Nana was always keen on telling me how working hard was important, so when I was thirteen, I took it upon myself to sign up with Turners Newsagents. It wasn’t long before a round came up. This pleased Nana. She was enthusiastic about bringing me up in the right way.

“Manners and hard work, that’s all you need, my girl. Don’t let the past become an excuse.”

By which she meant the death of my parents when I was nine, but we didn’t talk about them directly. 

I delivered the morning papers to all the posh houses on the other side of town whose tree-lined streets had names like Buttercup Drive or Maple Avenue. Every fourth Friday, I was responsible for collecting the bill money and taking it back to Mr Turner, who meticulously counted every penny in front of me. I guess rich people didn’t like to get up early, because most of them left it under the doormat or on the ledge just inside their porch. This was alright by me, because if they didn’t leave their money, I had to knock and ask for it. I didn’t like talking to adults; my face would get all hot, and my mouth clammed up like a purse. When I eventually managed to get my words out, they sounded foolish or moronic. 

One house, whose porch was larger than Nana’s kitchen, had walls lined with glass cases. Each case contained a dozen or so moths. Some moths were the color of tree trunks or rotten leaves, but others were so vivid and bright it seemed a crime that they should end this way. I was both fascinated and revolted by the moths. I didn’t understand why someone would display them in this way, and I think a part of me was afraid they might suddenly take flight.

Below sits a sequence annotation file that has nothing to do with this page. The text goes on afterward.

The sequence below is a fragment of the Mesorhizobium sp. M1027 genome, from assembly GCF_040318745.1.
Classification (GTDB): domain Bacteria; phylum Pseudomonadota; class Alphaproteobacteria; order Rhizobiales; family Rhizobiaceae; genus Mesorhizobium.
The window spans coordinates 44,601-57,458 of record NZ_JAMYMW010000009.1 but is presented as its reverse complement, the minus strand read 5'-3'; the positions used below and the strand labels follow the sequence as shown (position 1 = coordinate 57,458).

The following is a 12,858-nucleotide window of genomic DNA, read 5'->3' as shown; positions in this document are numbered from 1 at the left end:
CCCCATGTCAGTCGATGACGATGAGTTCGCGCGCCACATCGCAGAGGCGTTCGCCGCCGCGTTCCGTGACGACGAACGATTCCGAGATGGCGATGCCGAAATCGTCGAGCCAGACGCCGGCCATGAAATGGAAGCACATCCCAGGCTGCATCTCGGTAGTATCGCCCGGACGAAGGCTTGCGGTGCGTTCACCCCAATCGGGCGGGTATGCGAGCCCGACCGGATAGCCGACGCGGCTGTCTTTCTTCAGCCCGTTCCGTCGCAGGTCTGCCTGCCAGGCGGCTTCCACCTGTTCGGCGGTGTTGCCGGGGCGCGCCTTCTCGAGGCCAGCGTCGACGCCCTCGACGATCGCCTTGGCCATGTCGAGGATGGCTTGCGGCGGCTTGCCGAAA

The people who lived there usually left their bill in a plain brown envelope marked paper money, but one Friday, they must have forgot. It wasn’t there. I knocked and waited, and an old man answered the door. He was wearing a striped pajama top, and it took me a moment to realize this was all he was wearing. His legs were skinny and wrinkled and covered with wiry grey hairs. His private parts hung limp, as if dead. ‘Take it,” he said.

I felt like one of those moths, encased in glass, a silver pin through the abdomen. It took me a moment to realize he was holding out his hand to me. He dropped the coins one by one into my palm. They were warm and damp like he’d been holding them for a long time.  I closed my fist, and thanks him. It was all I could think of to say.

Sam Payne lives in Plymouth. Her work has appeared or is forthcoming in Spelk, Every day Fiction, Unbroken Journal, Literary Mama and Ink, Sweat and Tears. Find her on Twitter at @skpaynewriting.

Art by Bob Schofield @anothertower

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